Teaching Evolution in Jewish Schools

Evolutionary biology thrives alongside serious engagement with the Genesis narrative.

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Edelglass's teaching in the after-school setting opens up new ways of thinking not only for the Jewish students in his classroom, but also for other public school students with whom they interact in their biology classrooms. Those students will be able to hear from their Jewish peers a kind of wrestling that does not require rejecting biology for the sake of religion or vice versa, but allows the narratives to be in dialogue for the enrichment of both.

From the Teachers

Even within a school, individual teachers vary in teaching evolution in relation to religious material. At Maimonides, an Orthodox high school, Sherman expects multiple approaches within her faculty. "Our faculty is very diverse, in religious and scientific backgrounds. We have disagreements on this issue, which is so politically charged that I don't feel comfortable imposing my opinions on faculty." 

Ronnie Perelis teaches evolution as the introductory human development component of ninth grade world history at Mayanot Yeshiva High School for Girls in Teaneck, New Jersey. He says he could not get away with telling students to ask their rabbis about any religious issues they would have with the material because of his own religious practice. "They saw that I daven [pray]," he said, "so this year I spent a week dealing with the connections between Judaism and evolution, to help resolve some of the apparent contradictions."

Perelis clarified for students that Torah is a text that teaches values and ideals, but not the physical principles of science. His students would ask, "Where is Avraham, Where is Adam" in the history of human development? "Neanderthals are not Avraham Avinu," Perelis explained, "Adam is when you have a neshama [soul]." Perelis's students bring religious questions to their conversation about human evolutionary biology; he is able to address their concerns with a blending of religious and scientific language.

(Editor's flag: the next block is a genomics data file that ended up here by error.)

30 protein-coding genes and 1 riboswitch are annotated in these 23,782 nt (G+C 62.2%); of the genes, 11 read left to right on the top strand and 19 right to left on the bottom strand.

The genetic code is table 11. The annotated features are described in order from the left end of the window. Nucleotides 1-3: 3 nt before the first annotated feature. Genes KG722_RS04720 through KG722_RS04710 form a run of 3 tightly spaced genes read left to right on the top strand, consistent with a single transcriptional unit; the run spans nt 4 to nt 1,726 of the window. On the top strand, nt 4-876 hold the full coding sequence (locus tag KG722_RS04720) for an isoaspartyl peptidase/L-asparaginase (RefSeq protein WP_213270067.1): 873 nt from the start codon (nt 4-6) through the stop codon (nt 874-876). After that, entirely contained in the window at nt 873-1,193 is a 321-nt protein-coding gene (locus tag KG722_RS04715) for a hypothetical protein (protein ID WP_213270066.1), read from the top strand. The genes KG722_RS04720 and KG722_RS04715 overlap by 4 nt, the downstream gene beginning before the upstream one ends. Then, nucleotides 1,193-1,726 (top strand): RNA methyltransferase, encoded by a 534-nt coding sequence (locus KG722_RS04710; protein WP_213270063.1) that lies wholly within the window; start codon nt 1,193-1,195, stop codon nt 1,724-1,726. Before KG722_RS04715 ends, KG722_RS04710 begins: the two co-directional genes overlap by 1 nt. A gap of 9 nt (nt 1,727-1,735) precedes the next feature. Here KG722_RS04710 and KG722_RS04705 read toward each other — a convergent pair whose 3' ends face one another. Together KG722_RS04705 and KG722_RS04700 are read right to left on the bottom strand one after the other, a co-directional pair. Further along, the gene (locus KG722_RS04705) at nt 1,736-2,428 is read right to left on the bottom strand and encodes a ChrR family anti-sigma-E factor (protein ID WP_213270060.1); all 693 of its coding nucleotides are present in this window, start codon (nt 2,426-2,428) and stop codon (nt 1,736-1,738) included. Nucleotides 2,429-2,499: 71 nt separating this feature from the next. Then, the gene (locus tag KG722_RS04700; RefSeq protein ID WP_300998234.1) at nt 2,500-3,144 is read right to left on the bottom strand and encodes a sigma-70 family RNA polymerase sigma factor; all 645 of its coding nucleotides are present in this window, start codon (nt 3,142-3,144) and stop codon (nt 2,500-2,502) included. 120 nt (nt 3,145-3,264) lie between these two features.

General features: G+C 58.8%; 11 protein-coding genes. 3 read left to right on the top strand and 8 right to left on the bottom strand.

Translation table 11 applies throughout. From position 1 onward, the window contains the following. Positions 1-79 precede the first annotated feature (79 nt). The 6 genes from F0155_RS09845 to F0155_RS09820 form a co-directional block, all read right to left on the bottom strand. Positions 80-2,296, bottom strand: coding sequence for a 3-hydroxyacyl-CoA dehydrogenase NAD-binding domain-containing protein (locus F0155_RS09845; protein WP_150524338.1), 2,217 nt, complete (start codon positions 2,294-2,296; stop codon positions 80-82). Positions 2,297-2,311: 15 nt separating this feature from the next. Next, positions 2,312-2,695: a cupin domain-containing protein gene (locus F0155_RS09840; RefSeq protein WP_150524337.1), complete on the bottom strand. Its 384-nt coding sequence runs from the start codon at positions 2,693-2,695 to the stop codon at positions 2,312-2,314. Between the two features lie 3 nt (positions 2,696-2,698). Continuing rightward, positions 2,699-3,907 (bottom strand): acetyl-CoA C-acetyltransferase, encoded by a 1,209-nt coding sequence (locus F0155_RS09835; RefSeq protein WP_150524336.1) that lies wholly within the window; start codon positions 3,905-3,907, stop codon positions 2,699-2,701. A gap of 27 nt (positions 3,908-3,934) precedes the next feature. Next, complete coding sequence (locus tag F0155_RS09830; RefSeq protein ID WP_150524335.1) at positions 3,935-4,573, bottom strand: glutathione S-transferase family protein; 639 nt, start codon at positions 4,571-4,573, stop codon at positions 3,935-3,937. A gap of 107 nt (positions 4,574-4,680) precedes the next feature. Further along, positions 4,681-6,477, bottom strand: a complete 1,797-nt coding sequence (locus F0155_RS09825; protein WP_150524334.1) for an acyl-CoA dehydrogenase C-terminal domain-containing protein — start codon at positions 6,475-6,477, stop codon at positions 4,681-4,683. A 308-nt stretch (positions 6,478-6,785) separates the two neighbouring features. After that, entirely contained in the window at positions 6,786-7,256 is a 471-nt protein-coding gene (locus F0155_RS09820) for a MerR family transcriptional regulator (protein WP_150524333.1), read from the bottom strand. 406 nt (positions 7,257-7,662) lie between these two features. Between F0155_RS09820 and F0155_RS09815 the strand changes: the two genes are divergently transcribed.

Ultra-Orthodox Approaches

While faculty members at Jewish day schools broadly agree that evolution should be taught, some Haredi (ultra-Orthodox) schools would rather not address it. The current principal of such a school in Brooklyn, New York (who declined to be named in this article) said that they teach biology from secular textbooks, but teachers tell students that they should ignore the dates, since "everything is only since the world was created." They teach that "the way the world was created, maybe change is taking place. Things evolve, but we don't call it evolution." 

When teachers ask how they might explain seemingly contradictory narratives in the Torah and the biology textbook, they ask a rabbi, who looks to the Talmud for explanations.

Sophistication and Complexity

Most Jewish educators believe that serious engagement with the Genesis narrative need not be seen as contradicting evolution. Instead, educators in Jewish schools have the opportunity to act as resources and role models for articulating a religious life in the modern world by exposing some of their own questions and struggles.

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Emma Kippley-Ogman

Emma Kippley-Ogman is a rabbinical student at Hebrew College Rabbinical School, having received a B.A. in history of science from Harvard University in 2003.